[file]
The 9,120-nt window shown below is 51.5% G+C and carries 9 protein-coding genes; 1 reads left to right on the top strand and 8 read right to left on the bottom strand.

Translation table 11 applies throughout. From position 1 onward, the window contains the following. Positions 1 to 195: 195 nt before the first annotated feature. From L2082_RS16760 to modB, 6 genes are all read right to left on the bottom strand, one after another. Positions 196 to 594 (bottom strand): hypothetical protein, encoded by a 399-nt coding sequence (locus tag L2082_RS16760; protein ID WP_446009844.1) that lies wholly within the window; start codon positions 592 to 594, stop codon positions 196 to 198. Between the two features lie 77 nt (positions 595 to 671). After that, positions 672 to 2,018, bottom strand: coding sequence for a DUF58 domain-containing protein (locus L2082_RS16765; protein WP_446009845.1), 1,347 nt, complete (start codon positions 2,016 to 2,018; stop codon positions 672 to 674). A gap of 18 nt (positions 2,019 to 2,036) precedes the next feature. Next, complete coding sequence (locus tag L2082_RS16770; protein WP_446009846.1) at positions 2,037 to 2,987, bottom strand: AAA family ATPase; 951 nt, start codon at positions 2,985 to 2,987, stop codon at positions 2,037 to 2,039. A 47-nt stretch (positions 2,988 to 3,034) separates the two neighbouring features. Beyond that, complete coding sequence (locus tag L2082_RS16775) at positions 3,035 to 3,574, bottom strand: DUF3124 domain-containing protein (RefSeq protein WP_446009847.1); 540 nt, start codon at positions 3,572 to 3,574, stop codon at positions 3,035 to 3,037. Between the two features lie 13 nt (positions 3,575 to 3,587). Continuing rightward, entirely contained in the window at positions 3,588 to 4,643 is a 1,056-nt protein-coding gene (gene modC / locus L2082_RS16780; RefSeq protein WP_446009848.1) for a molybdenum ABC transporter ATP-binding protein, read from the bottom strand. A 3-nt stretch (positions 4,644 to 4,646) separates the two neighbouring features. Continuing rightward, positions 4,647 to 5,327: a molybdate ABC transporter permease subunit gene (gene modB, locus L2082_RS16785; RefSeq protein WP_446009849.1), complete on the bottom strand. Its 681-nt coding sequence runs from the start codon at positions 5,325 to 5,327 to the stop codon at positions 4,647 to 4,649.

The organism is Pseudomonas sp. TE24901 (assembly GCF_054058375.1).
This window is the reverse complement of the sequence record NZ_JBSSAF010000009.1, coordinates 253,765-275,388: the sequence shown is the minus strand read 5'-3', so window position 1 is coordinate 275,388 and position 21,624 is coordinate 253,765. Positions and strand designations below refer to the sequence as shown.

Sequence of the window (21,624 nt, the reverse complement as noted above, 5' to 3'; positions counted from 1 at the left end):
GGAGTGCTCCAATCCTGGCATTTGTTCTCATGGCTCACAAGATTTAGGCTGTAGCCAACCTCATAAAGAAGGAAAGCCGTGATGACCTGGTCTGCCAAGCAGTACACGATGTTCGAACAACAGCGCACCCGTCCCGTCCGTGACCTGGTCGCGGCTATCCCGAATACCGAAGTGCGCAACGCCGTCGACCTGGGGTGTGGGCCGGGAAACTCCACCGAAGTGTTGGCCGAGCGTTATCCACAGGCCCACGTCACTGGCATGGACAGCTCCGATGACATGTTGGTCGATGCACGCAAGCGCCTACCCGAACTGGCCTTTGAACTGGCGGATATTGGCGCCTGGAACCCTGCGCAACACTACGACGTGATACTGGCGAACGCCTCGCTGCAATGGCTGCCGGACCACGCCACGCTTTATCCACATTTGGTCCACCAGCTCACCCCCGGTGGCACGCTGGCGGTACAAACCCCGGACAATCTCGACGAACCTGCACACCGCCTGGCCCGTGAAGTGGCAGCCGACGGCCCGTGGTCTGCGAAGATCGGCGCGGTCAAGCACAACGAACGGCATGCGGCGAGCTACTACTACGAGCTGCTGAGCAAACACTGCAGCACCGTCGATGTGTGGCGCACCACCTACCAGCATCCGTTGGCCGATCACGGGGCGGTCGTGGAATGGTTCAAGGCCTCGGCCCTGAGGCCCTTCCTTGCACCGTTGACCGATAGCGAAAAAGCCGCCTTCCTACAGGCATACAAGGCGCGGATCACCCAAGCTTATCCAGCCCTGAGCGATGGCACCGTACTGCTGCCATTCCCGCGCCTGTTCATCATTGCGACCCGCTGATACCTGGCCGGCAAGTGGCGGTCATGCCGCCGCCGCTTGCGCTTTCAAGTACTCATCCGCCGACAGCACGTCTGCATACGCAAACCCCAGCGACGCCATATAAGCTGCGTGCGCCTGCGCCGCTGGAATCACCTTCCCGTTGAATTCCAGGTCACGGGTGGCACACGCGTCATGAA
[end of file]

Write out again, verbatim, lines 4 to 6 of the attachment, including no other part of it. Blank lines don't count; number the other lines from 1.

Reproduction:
This window is the reverse complement of the sequence record NZ_JBSSAF010000009.1, coordinates 253,765-275,388: the sequence shown is the minus strand read 5'-3', so window position 1 is coordinate 275,388 and position 21,624 is coordinate 253,765. Positions and strand designations below refer to the sequence as shown.

Sequence of the window (21,624 nt, the reverse complement as noted above, 5' to 3'; positions counted from 1 at the left end):
GGAGTGCTCCAATCCTGGCATTTGTTCTCATGGCTCACAAGATTTAGGCTGTAGCCAACCTCATAAAGAAGGAAAGCCGTGATGACCTGGTCTGCCAAGCAGTACACGATGTTCGAACAACAGCGCACCCGTCCCGTCCGTGACCTGGTCGCGGCTATCCCGAATACCGAAGTGCGCAACGCCGTCGACCTGGGGTGTGGGCCGGGAAACTCCACCGAAGTGTTGGCCGAGCGTTATCCACAGGCCCACGTCACTGGCATGGACAGCTCCGATGACATGTTGGTCGATGCACGCAAGCGCCTACCCGAACTGGCCTTTGAACTGGCGGATATTGGCGCCTGGAACCCTGCGCAACACTACGACGTGATACTGGCGAACGCCTCGCTGCAATGGCTGCCGGACCACGCCACGCTTTATCCACATTTGGTCCACCAGCTCACCCCCGGTGGCACGCTGGCGGTACAAACCCCGGACAATCTCGACGAACCTGCACACCGCCTGGCCCGTGAAGTGGCAGCCGACGGCCCGTGGTCTGCGAAGATCGGCGCGGTCAAGCACAACGAACGGCATGCGGCGAGCTACTACTACGAGCTGCTGAGCAAACACTGCAGCACCGTCGATGTGTGGCGCACCACCTACCAGCATCCGTTGGCCGATCACGGGGCGGTCGTGGAATGGTTCAAGGCCTCGGCCCTGAGGCCCTTCCTTGCACCGTTGACCGATAGCGAAAAAGCCGCCTTCCTACAGGCATACAAGGCGCGGATCACCCAAGCTTATCCAGCCCTGAGCGATGGCACCGTACTGCTGCCATTCCCGCGCCTGTTCATCATTGCGACCCGCTGATACCTGGCCGGCAAGTGGCGGTCATGCCGCCGCCGCTTGCGCTTTCAAGTACTCATCCGCCGACAGCACGTCTGCATACGCAAACCCCAGCGACGCCATATAAGCTGCGTGCGCCTGCGCCGCTGGAATCACCTTCCCGTTGAATTCCAGGTCACGGGTGGCACACGCGTCATGAA